Accumulating Transforms

Instead of accumulating matrices, it's possible to accumulate transforms by combining their rotation / scale / position in the hierarchy directly. This way, instead of finding the matrix of every transform we accumulate the final world transform, then find the matrix of only that world transform. Engines like UE4 and Ogre 3D work this way.

When combining two transforms, a and b both the final position and scale is obtained by directly multiplying the scale and rotation of each transform together. The final position is obtained by scaling the position of b by the scale of a, then rotating that point by the rotation of a and adding the result to the position of a. The following code demonstrates how to do this:

// a = parent transform, b = child (or current) transform
Transform CombineTransforms(Transform a, Transform b) {
    Transform out;

    out.scale = a.scale * b.scale; // vec3 * vec3, parent scale times child scale
    out.rotation = b.rotation *  a.rotation; // quat * quat, Quaternions multiply in reverse, this is parent times child

    // parent scale times child position, rotated by parent rotation:
    out.position = (a.scale * b.position) * a.rotation; // (vec3 * vec3) * quat, quaternions multiply in reverse
    out.position = a.position + out.position; // ve3 + vec3, combine positions

    return out;

To use the above code in a hierarchy, the first argument (a) should be the parent transform and the second argument (b) should be the child transform. The code below shows how you can accumulate all transforms in a hierarchy and create a world matrix from the final combined transform.

Transform GetWorldTransform(Transform transform) {
    Transform worldTransform = transform; // This is acopy, not a reference

    if (transform.parent != NULL) {
        Transform worldParent = GetWorldTransform(transform.parent);

        // Accumulate scale, Vector * Vector
        worldTransform.scale = worldParent.scale * worldTransform.scale;

        // Accumulate rotation, Quaternion * Quaternion
        // Remember, quaternions multiply in reverse order! So:
        // parent times child is written as: child * parent
        worldTransform.rotation = worldTransform.rotation * worldParent.rotation;

        // Accumulate position: scale first, Vector * vector
        worldTransform.position = worldParent.scale * worldTransform.position;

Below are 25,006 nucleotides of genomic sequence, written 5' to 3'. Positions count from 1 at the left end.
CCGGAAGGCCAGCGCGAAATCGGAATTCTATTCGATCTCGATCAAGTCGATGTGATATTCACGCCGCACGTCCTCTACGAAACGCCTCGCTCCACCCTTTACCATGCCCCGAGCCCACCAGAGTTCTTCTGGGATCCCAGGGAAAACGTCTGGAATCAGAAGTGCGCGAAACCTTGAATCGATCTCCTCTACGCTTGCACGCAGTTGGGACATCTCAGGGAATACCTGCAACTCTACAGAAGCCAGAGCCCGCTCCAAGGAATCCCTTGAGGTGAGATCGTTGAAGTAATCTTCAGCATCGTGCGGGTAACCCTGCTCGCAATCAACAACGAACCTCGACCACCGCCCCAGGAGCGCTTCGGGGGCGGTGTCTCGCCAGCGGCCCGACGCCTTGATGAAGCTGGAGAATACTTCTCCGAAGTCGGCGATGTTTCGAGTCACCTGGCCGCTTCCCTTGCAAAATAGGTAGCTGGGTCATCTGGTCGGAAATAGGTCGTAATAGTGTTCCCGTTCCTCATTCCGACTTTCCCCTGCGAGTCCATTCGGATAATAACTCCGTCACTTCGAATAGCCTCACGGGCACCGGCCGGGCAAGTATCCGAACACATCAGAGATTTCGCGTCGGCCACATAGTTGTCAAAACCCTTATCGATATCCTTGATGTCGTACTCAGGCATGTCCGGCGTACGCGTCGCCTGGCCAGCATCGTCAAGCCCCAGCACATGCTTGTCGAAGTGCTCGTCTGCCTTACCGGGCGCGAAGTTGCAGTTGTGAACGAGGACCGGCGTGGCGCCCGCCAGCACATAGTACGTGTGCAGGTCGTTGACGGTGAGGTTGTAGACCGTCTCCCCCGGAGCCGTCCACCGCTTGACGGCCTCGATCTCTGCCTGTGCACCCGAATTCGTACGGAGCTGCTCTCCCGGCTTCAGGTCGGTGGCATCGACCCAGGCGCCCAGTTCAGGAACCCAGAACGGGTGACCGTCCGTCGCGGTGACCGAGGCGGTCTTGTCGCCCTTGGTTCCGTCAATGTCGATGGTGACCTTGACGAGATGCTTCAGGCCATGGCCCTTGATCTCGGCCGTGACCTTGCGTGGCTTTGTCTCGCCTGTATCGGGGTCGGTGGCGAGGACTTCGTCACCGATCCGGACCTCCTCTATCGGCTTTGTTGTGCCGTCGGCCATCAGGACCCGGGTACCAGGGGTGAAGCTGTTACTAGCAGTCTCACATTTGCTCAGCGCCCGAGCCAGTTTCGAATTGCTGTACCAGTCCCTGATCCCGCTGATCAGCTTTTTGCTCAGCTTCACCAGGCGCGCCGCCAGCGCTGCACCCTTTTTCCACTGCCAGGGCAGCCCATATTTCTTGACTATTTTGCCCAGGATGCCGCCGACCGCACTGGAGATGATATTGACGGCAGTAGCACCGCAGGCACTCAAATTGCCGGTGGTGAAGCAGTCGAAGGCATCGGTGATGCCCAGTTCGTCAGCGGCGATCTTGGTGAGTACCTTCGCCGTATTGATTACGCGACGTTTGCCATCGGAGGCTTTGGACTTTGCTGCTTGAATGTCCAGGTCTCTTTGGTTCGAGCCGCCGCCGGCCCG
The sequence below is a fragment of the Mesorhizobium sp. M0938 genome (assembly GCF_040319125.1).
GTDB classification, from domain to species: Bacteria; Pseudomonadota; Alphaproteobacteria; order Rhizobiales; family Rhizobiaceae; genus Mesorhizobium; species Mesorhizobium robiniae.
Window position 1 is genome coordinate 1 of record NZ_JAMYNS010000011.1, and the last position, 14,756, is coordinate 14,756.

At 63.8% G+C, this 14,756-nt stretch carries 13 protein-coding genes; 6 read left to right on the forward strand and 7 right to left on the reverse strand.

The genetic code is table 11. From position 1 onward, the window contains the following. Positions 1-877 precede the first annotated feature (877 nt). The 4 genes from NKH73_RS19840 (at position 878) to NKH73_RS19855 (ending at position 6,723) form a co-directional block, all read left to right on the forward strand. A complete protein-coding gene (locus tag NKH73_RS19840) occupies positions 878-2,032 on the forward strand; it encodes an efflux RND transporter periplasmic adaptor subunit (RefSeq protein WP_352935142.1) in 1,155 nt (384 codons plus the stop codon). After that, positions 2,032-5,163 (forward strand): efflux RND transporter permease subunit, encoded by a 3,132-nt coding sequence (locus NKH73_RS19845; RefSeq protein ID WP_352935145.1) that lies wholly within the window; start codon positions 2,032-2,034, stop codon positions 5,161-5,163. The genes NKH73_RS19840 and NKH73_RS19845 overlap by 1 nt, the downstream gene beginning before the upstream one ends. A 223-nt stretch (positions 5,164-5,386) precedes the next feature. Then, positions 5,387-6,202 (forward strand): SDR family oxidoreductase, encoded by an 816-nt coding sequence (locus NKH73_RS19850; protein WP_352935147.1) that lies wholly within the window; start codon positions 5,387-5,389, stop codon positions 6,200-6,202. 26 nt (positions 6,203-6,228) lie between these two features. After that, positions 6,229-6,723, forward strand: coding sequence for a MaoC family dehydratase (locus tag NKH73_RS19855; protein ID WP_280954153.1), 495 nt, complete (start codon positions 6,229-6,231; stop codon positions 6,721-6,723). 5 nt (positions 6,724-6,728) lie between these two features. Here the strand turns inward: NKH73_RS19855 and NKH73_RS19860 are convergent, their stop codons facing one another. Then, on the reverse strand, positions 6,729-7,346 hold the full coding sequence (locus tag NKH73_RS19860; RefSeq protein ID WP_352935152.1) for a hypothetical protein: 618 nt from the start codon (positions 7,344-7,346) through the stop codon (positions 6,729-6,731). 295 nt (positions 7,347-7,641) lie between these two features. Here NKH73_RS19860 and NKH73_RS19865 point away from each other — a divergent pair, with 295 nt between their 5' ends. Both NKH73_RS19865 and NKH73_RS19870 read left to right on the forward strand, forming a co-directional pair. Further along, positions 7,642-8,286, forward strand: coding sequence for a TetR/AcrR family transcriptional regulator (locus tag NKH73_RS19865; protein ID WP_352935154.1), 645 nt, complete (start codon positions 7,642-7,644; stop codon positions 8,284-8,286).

// Accumulate position: rotate next, vector * Quaternion (quats rotate right to left)
        worldTransform.position = worldTransform.position * worldParent.rotation;
        // Accumulate position: transform last, Vector + Vector
        worldTransform.position = worldParent.position + worldTransform.position;

    return worldTransform;

Matrix GetWorldMatrix(Transform transform) {
    Transform worldSpaceTransform = GetWorldTransform(transform);
    return ToMatrix(worldSpaceTransform);

Accumulating transformations this way does not suffer from the same skewing artifact that accumulating matrices does. The below gif shows the rotation of game objects where one of them does not have a uniform scaled parent. The skew artifact is not present.

Unreal rotation NO artifact sample

Even tough the skewing artifact was fixed, a new artifact was introduced. You may notice from the above code that all scaling is accumulated in the same space. This prevents the final matrix from having a non-orthogonal basis (no skew is introduced), but scaling happens along the local axis of the transform, not relative to its parent like we would expect.

The interactive example below shows this artifact. The basis vectors of the world are rendered in by red / green / blue rods. You can affect the scale of the piston with the sliderbar, notice how the "Accumulate Matrices" option looks more natural (because it scales length along the x axis as expected).

Canvas support required WebGL support required

The cylinders in the above demo are oriented to the z axis. The piston looking object is made up of the following hierarchy (values are updated live with slider):